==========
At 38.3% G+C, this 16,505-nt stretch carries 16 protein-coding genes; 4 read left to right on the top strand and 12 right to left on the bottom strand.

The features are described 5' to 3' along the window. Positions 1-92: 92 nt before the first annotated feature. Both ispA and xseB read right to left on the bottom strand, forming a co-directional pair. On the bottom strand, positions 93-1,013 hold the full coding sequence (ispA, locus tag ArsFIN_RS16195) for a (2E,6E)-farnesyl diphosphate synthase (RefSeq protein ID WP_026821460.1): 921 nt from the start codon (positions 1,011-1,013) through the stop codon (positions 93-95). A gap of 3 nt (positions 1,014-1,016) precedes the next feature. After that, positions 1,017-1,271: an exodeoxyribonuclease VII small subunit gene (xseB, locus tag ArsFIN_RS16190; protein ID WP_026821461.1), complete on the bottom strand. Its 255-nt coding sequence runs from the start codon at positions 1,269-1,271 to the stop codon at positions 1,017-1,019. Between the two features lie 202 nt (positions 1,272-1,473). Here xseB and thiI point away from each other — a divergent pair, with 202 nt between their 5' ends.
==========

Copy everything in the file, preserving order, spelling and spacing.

At 38.3% G+C, this 16,505-nt stretch carries 16 protein-coding genes; 4 read left to right on the top strand and 12 right to left on the bottom strand.

The features are described 5' to 3' along the window. Positions 1-92: 92 nt before the first annotated feature. Both ispA and xseB read right to left on the bottom strand, forming a co-directional pair. On the bottom strand, positions 93-1,013 hold the full coding sequence (ispA, locus tag ArsFIN_RS16195) for a (2E,6E)-farnesyl diphosphate synthase (RefSeq protein ID WP_026821460.1): 921 nt from the start codon (positions 1,011-1,013) through the stop codon (positions 93-95). A gap of 3 nt (positions 1,014-1,016) precedes the next feature. After that, positions 1,017-1,271: an exodeoxyribonuclease VII small subunit gene (xseB, locus tag ArsFIN_RS16190; protein ID WP_026821461.1), complete on the bottom strand. Its 255-nt coding sequence runs from the start codon at positions 1,269-1,271 to the stop codon at positions 1,017-1,019. Between the two features lie 202 nt (positions 1,272-1,473). Here xseB and thiI point away from each other — a divergent pair, with 202 nt between their 5' ends.